Diamondoid heat pump system
Also Thermomechanical energy converter.
With advanced APM heat pumps systems for reaching liquid nitrogen or helium temperatures can probably be easily created. They could be made into desktop scale devices with nothing more than a power connection or more importantly integrated into nanofactories to gain more reliable mechanosynthetic operation with lower error rates.
[correction: the correct cycle is probably similar to the reverse otto cycle aka constant volume cycle]
Table of thermodynamic cycles: 
The air refrigeration cycle also known as Bell Coleman cycle or reverse Brayton cycle (see: heat pumps in general and "gas cycle diagram" ) is nice for diamondoid AP systems since high compression ratios are easily archivable and liquid nitrogen temperatures can be archived just by using ambient air
An easy to implement (but not optimal) gas cycle is like follows:
- compress gas in thermal contact to the heat radiator to fluid densities (around ~1000bar)
- let the generated compression heat dissipate into the environment
- transport compressed gas inside through the thermal isolation layer while exchanging heat with out going gas (capsules)
- expand gas in thermal contact to the isolated volume
- let the now absent expansion heat be filled from the chamber (suck it cold)
- transport expanded gas throug isolation layer while exchanging heat with the ingoing gas (capsules)
- repeat the cycle
To reach liquid hydrogen or helium temperatures the compressed hydrogen/helium must be cooled below its inversion point or else the gas will heat up instead of cooling down when expanded. A two stage design with good thermal contact is then needed.
Gasses can be handled safely (without explosion hazard) in small small DMME capsules with lockable pistons. When oxid-ceramic diamondoid materials are used dry air instead of pure nitrogen should be safely usable.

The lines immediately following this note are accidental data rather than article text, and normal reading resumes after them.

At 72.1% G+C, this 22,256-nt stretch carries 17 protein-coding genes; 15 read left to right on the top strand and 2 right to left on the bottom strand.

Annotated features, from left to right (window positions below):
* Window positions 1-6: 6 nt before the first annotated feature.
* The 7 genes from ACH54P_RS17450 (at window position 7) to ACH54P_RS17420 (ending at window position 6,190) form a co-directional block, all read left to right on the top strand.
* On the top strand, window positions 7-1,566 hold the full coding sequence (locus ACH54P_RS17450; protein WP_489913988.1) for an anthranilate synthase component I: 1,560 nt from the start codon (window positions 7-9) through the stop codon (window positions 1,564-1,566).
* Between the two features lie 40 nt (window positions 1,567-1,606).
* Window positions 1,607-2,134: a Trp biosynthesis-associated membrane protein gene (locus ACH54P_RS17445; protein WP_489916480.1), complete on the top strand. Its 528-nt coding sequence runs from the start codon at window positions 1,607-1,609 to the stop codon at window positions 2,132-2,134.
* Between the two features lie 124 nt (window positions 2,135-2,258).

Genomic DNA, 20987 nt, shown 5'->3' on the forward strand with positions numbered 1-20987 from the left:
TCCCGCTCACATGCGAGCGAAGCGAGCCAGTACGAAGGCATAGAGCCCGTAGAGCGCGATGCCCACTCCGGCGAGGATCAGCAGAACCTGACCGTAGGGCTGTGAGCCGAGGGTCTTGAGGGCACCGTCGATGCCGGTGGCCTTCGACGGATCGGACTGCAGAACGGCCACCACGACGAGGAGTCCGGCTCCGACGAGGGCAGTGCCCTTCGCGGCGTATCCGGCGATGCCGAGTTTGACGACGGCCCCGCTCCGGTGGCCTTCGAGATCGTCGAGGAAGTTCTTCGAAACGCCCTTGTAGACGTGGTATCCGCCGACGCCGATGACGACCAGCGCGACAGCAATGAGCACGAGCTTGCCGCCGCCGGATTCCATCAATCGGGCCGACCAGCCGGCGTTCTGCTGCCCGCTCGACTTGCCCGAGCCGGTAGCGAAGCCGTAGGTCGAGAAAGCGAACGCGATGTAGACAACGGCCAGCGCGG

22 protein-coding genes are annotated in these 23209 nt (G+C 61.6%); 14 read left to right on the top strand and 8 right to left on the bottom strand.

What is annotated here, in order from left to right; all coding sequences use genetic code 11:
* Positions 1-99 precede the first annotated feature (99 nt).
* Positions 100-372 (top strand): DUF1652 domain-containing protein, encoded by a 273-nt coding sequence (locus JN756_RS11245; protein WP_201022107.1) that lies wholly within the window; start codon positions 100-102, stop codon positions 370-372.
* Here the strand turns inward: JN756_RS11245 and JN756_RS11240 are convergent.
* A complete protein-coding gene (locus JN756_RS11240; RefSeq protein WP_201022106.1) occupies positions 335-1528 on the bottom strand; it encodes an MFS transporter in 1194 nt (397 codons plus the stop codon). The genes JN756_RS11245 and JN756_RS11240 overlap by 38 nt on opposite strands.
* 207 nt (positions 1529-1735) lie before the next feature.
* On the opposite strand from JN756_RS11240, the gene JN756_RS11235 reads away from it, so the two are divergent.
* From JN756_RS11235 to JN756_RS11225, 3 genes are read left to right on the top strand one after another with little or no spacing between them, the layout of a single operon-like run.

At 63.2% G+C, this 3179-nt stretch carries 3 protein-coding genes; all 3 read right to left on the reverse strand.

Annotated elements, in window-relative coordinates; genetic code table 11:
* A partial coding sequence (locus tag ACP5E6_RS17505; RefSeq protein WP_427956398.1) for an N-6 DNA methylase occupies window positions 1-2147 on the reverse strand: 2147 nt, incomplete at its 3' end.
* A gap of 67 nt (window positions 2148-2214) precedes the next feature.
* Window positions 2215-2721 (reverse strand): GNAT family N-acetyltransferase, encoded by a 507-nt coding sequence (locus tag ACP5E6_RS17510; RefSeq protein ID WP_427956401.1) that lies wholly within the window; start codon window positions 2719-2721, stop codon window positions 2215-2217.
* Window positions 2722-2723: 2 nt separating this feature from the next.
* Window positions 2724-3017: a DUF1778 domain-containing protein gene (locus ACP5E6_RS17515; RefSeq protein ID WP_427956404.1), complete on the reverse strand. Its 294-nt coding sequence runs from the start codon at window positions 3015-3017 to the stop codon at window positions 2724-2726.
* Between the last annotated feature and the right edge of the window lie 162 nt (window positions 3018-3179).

To keep the capsules small in spite of the high compression ratios the capsules could employ three consecutively acutated pistons each compressing the enclosed gas by a factor of ten.
Since the capsules must be moved between two locations seperated by macroscopic distance the design (and the process steps) will be spread over multiple microcomponents.
The most difficult part is the thermal thermal isolation layer since diamond is pretty much the worst thermal isolator conceivable. If SiO2 structures can be mechanosyntesized AP aereogel might be usable.
Cooling systems must be heterogenous makrosystems since thermal isolation worsens with shrinking system size.
Thermo-mechanical energy conversion with such diamondoid heat pump systems can be near reversible.
In todays (2018) way we convert energy energy the "evil" step (that is: the thermodynamically irreversible step) is the burning hydrocarbon fuel (especially at low temperature). This is what devaluates energy and leads to a low Carnaugh-efficiency.
(See: Global scale energy management)
Possible application in a nanofactory: The cooling sandwich
In the lowest convergent assembly steps where mechanosynthesis happens cooling can drastically decrease error rates. Since it seems easy to do it it will likely be done. The special thing is though that thermal isolation doesn't work properly at the nanoscale. Thus the whole stack of bottom layers of a nanofactory (mechanosynthesis, crystolecule assembly and microcomponent assembly) may be packed in a sanwich of two macroscopic layers. The first one is there to cool down the raw molecular feedstock once it enters into machine phase from the bottom and the second one is there to recuperate the thermal energy when the assembled microcomponents come out the top. These sandwich layers need to be connected at some points to send energy from the top to the bottom energy. The energy conversion steps may be: thermochemical conversion then chemical transport then chemothermal conversion. This process can be highly reversible and will - once cooled down only - only need to remove waste heat from mechanosynthesis.